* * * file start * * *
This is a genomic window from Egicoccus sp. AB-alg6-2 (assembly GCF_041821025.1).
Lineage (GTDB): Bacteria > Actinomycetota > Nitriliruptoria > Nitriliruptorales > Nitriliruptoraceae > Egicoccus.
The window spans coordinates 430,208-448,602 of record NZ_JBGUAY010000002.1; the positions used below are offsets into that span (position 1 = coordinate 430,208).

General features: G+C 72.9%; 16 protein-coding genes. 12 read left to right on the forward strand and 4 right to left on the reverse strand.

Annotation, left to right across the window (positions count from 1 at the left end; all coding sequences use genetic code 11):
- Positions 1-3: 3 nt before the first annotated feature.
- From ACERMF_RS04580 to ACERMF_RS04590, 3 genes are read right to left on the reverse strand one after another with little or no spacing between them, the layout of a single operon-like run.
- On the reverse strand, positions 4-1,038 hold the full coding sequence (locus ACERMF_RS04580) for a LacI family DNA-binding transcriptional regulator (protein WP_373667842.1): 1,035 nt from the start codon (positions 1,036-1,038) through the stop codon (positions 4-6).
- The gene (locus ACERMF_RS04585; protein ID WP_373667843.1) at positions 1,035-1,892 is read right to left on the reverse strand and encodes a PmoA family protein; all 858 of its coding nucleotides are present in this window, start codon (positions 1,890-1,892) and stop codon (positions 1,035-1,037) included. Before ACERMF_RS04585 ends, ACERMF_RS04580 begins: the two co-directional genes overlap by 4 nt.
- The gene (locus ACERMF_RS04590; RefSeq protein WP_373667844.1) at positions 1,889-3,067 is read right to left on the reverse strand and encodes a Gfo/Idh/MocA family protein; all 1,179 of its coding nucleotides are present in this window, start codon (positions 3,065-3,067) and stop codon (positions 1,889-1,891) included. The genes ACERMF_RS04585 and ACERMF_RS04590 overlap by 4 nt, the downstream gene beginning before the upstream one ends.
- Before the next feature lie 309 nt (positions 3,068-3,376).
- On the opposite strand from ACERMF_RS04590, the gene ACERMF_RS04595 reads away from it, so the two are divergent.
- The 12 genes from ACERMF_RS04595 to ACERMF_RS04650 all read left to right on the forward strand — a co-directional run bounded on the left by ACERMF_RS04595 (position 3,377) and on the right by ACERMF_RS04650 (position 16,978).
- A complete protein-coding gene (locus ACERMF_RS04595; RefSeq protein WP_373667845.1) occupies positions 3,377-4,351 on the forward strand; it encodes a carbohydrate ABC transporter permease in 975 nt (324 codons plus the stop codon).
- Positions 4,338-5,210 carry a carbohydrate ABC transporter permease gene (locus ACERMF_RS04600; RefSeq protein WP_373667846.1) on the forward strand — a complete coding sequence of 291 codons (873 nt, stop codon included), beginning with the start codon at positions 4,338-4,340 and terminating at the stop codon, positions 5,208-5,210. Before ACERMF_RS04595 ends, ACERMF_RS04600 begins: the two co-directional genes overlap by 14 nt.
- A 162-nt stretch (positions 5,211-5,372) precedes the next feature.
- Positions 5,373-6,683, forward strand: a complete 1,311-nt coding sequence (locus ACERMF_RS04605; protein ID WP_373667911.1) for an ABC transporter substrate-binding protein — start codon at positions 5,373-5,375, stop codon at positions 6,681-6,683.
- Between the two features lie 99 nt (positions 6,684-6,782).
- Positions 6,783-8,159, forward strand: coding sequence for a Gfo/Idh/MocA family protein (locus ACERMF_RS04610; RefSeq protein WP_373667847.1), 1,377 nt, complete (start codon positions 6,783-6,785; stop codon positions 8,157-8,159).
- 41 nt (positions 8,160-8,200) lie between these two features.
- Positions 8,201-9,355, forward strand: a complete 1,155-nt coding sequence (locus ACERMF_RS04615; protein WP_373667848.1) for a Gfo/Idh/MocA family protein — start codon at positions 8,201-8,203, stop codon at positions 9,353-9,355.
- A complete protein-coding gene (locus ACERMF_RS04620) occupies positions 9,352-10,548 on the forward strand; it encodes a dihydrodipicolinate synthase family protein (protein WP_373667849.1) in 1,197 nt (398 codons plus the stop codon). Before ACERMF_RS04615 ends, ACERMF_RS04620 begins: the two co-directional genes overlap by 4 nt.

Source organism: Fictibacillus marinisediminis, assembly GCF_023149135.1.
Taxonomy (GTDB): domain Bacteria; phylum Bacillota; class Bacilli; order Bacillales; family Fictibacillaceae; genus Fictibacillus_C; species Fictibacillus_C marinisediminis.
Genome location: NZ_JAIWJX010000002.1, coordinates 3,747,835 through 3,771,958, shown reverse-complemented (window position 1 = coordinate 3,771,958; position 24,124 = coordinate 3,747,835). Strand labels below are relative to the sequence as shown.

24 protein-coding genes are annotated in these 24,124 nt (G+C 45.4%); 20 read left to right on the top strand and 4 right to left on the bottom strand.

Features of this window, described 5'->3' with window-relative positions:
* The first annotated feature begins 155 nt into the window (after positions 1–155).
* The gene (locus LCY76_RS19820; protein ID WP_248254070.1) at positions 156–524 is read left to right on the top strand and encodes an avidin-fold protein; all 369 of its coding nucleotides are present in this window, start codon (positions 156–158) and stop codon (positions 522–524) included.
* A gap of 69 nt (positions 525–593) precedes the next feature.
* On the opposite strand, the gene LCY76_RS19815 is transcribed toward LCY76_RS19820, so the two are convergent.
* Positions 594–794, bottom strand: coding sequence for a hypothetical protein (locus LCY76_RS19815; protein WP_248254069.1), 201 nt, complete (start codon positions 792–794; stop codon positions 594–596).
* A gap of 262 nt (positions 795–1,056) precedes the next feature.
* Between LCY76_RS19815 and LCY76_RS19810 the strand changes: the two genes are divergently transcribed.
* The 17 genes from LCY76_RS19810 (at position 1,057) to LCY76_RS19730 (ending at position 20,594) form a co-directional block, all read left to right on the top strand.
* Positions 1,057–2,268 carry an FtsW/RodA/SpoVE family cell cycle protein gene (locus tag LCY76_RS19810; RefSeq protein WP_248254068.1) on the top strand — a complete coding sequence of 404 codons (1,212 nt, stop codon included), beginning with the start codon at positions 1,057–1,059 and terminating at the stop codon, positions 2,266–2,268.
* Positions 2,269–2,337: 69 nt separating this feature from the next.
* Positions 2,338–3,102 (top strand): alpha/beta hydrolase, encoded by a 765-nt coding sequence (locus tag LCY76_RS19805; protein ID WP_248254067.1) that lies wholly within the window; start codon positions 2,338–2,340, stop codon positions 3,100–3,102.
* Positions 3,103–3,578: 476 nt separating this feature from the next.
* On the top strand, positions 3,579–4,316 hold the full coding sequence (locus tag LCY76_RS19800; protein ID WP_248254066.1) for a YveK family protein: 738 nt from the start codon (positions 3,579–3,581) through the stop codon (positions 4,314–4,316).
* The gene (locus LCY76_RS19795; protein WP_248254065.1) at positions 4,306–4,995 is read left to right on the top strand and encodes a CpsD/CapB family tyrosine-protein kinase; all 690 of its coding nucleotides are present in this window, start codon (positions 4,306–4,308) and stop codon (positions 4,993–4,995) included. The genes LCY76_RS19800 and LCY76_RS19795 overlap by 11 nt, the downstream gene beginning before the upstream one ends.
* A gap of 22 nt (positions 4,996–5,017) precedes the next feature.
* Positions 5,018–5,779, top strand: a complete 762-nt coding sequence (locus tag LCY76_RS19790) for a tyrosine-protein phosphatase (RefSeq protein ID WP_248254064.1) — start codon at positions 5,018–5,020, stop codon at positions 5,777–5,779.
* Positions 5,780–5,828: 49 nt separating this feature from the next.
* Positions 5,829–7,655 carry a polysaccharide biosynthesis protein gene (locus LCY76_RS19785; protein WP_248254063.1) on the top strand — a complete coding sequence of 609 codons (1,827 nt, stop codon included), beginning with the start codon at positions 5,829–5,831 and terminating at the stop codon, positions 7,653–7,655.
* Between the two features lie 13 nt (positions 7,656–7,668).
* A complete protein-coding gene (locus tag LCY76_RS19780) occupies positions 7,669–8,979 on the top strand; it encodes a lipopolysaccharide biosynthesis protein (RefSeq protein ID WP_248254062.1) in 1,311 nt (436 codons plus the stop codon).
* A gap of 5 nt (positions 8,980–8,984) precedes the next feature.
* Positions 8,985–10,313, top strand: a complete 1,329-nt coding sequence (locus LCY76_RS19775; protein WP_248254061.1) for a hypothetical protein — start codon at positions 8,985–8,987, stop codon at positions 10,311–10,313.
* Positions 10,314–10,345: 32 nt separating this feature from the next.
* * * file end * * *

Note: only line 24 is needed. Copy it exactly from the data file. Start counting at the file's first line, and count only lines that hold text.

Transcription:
Taxonomy (GTDB): domain Bacteria; phylum Bacillota; class Bacilli; order Bacillales; family Fictibacillaceae; genus Fictibacillus_C; species Fictibacillus_C marinisediminis.